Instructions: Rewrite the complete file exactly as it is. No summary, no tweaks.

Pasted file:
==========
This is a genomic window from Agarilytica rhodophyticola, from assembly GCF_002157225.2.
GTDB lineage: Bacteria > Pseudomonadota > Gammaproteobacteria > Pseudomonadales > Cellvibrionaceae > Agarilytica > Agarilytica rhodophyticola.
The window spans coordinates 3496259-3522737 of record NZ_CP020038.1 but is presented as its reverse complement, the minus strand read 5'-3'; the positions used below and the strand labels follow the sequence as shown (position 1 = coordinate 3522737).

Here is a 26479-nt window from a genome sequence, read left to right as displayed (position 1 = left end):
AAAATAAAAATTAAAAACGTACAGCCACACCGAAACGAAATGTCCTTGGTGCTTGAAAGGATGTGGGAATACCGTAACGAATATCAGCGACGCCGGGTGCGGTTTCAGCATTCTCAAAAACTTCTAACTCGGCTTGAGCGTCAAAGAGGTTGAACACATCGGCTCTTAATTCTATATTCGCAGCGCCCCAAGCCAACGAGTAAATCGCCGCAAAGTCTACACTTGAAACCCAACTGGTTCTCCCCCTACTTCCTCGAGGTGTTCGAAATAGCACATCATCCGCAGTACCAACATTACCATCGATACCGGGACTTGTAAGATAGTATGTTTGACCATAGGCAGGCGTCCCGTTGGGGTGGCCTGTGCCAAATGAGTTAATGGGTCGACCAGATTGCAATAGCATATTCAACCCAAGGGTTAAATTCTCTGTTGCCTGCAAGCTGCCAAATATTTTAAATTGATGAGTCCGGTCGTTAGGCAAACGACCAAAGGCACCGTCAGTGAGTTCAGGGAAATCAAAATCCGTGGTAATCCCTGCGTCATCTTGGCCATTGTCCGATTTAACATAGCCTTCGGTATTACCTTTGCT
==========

This is a genomic window from Agarilytica rhodophyticola, from assembly GCF_002157225.2.
GTDB lineage: Bacteria > Pseudomonadota > Gammaproteobacteria > Pseudomonadales > Cellvibrionaceae > Agarilytica > Agarilytica rhodophyticola.
The window spans coordinates 3496259-3522737 of record NZ_CP020038.1 but is presented as its reverse complement, the minus strand read 5'-3'; the positions used below and the strand labels follow the sequence as shown (position 1 = coordinate 3522737).

Here is a 26479-nt window from a genome sequence, read left to right as displayed (position 1 = left end):
AAAATAAAAATTAAAAACGTACAGCCACACCGAAACGAAATGTCCTTGGTGCTTGAAAGGATGTGGGAATACCGTAACGAATATCAGCGACGCCGGGTGCGGTTTCAGCATTCTCAAAAACTTCTAACTCGGCTTGAGCGTCAAAGAGGTTGAACACATCGGCTCTTAATTCTATATTCGCAGCGCCCCAAGCCAACGAGTAAATCGCCGCAAAGTCTACACTTGAAACCCAACTGGTTCTCCCCCTACTTCCTCGAGGTGTTCGAAATAGCACATCATCCGCAGTACCAACATTACCATCGATACCGGGACTTGTAAGATAGTATGTTTGACCATAGGCAGGCGTCCCGTTGGGGTGGCCTGTGCCAAATGAGTTAATGGGTCGACCAGATTGCAATAGCATATTCAACCCAAGGGTTAAATTCTCTGTTGCCTGCAAGCTGCCAAATATTTTAAATTGATGAGTCCGGTCGTTAGGCAAACGACCAAAGGCACCGTCAGTGAGTTCAGGGAAATCAAAATCCGTGGTAATCCCTGCGTCATCTTGGCCATTGTCCGATTTAACATAGCCTTCGGTATTACCTTTGCT